Q+A - Nepal power struggle intensifies after PM quits

KATHMANDU Thu Jul 1, 2010 2:02pm IST

Nepal's Prime Minister Madhav Kumar Nepal (L) submits his resignation to President Ram Baran Yadav in the president's quarter in Kathmandu June 30, 2010. REUTERS/Deepa Shrestha

Nepal's Prime Minister Madhav Kumar Nepal (L) submits his resignation to President Ram Baran Yadav in the president's quarter in Kathmandu June 30, 2010.

Credit: Reuters/Deepa Shrestha

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KATHMANDU (Reuters) - Nepali Prime Minister Madhav Kumar Nepal has resigned in a move aimed at resolving a political crisis which had imperiled a 2006 peace deal when the Maoists ended a decade-long civil war that killed thousands.

The move came after pressure from the former rebels who are demanding a return to power at the head of a unity government to oversee the drafting of a new constitution, a major condition of the peace deal.

Following are some questions and answers about the unity government and where the situation might be headed:

WHAT IS THE NATIONAL UNITY GOVERNMENT?

Nepal currently has no parliament and a special constituent assembly elected in 2008 to draft a new constitution doubles as the national legislature.

No political party commands a majority in the assembly dominated by the Maoists. Any government's primary responsibility is to oversee the drafting of the new constitution, the first after Nepal abolished the 239-year-old monarchy two years ago.

Neither the Maoists nor other political parties can garner the two-thirds majority in the assembly required to pass the statue without the support of each other. Therefore, every one talks about a national unity government - one based on the consensus and participation all or most of the 25 political parties, including the Maoists, to ensure the writing of the constitution by the stipulated time of May next year.

President Ram Baran Yadav has given political parties until next Wednesday to cobble a consensus coalition.

CAN MAOISTS PULL TOGETHER A UNITY CABINET?

The Maoists insist that they must be allowed to head the new government because they are the biggest political group in the assembly. The centrist Nepali Congress and the moderate Communist UML party, which are the second and the third biggest groups, say the former rebels must first agree on a clear cut time table to integrate and rehabilitate more than 19,000 former Maoist fighters.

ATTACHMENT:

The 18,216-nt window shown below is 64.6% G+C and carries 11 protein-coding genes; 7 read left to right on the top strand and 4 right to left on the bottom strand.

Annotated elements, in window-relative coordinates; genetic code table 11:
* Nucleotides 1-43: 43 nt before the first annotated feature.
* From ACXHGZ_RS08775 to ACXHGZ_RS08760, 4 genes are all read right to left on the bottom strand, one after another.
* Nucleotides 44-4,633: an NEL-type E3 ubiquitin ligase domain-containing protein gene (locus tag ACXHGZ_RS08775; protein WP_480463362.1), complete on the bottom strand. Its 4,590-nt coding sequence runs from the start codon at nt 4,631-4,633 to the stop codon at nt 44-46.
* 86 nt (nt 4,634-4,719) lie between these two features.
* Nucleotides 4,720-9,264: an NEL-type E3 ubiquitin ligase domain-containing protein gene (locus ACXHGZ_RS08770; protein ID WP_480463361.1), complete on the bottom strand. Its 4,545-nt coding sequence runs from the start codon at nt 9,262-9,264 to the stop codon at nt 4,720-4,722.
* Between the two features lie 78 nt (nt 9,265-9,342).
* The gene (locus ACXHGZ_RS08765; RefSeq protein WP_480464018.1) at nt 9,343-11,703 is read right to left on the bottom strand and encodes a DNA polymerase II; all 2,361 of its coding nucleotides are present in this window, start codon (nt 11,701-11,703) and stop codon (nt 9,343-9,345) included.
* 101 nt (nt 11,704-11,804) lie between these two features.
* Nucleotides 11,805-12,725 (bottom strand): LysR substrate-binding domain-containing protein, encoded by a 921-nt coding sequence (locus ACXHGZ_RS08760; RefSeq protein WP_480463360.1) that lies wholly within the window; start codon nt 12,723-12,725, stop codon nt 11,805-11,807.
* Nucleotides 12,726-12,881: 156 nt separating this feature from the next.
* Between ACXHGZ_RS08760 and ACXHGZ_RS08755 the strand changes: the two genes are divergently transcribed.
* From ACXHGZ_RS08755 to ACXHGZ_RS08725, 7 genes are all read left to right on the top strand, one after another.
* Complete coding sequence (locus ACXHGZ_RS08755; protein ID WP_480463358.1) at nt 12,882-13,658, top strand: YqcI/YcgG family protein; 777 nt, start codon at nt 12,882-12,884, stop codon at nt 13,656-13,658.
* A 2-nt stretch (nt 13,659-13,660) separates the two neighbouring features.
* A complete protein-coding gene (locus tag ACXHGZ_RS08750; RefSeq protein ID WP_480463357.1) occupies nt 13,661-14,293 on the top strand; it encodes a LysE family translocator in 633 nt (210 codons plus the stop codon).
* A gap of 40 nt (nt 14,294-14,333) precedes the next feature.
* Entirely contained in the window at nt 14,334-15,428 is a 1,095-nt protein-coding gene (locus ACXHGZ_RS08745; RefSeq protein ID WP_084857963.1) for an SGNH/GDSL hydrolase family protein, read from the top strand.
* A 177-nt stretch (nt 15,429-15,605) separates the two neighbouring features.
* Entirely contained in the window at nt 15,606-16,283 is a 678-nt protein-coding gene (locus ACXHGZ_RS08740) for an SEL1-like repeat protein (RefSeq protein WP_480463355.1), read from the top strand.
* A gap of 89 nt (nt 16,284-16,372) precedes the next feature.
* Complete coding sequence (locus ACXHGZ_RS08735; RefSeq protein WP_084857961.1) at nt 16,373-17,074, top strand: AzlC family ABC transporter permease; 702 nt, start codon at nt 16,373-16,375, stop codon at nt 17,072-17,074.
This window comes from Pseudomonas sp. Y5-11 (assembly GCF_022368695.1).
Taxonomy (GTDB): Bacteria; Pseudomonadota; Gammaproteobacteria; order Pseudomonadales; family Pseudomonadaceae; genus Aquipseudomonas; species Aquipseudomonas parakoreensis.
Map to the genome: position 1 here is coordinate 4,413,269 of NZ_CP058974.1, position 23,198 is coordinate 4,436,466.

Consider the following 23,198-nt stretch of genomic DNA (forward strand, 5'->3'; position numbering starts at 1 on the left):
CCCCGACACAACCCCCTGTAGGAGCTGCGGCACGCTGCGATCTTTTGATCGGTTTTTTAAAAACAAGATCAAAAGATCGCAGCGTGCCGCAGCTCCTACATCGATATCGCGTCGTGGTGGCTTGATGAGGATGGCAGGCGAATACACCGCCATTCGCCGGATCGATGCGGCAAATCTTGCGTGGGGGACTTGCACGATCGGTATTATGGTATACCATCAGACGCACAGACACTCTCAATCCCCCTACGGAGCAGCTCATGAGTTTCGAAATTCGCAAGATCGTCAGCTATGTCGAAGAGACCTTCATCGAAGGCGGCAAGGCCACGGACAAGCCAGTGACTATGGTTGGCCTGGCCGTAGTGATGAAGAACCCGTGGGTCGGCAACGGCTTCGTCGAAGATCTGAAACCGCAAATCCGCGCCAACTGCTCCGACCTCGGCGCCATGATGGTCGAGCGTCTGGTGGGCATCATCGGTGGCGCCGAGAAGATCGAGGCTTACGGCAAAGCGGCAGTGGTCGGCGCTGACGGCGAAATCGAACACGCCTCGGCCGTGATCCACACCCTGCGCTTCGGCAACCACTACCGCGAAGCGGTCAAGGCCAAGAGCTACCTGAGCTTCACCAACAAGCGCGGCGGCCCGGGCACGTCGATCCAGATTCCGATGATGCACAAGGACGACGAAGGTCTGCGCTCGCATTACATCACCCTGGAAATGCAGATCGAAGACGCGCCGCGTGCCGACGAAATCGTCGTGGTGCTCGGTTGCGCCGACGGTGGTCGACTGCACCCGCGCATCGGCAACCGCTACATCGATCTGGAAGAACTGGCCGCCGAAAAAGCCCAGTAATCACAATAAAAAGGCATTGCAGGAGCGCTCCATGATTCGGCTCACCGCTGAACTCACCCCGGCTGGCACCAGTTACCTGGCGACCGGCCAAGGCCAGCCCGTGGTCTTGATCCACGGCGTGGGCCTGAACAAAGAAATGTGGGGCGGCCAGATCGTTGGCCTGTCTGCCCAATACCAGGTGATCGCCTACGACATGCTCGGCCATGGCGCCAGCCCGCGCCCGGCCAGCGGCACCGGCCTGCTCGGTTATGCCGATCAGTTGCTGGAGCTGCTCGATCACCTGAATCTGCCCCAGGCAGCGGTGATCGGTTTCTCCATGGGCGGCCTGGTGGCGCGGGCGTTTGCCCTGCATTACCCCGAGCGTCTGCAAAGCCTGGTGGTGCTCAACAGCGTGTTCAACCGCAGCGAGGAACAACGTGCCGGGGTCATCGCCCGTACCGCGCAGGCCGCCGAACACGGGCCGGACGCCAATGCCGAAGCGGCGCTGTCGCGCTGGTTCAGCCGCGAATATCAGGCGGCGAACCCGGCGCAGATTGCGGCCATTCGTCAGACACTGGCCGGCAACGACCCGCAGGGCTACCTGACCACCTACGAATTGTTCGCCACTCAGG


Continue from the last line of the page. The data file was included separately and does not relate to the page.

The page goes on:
Main political parties say even if they agree to support a Maoist led government they would not back their chief Prachanda for the prime minister. This could improve the chance for Prachanda's India-educated deputy Baburam Bhattarai, a Maoist ideologue.

Some political parties say they are themselves trying to form a new coalition with or without the Maoists but according to analysts keeping the Maoists out would mean fresh protests and the chance that Nepal will miss a deadline to finish writing the constitution.

WILL THIS LEAD TO PROLONGED POLITICAL INSTABILITY?

Any failure to find an early settlement would intensify fresh power struggle among parties and prolong the political instability.

Nepal is located between India and China that compete for influence over the nation which is rich in hydroelectric potential and controls many rivers that supply fresh water to millions including in India.

WHAT IS THE IMPACT OF THE CRISIS ON THE ECONOMY?

The political turmoil has kept the impoverished economy on a low growth path. Nearly one-fourth of Nepalis live on a daily income of less than a dollar.

Any new government will have to boost the 3.5 percent economic growth also caused by a crippling shortage of electricity, double digit inflation, regular labour strikes and weakening investors' confidence in the aid-and-tourism dependent nation - factors fuelling popular frustration.

(Editing by Alistair Scrutton and Sanjeev Miglani)

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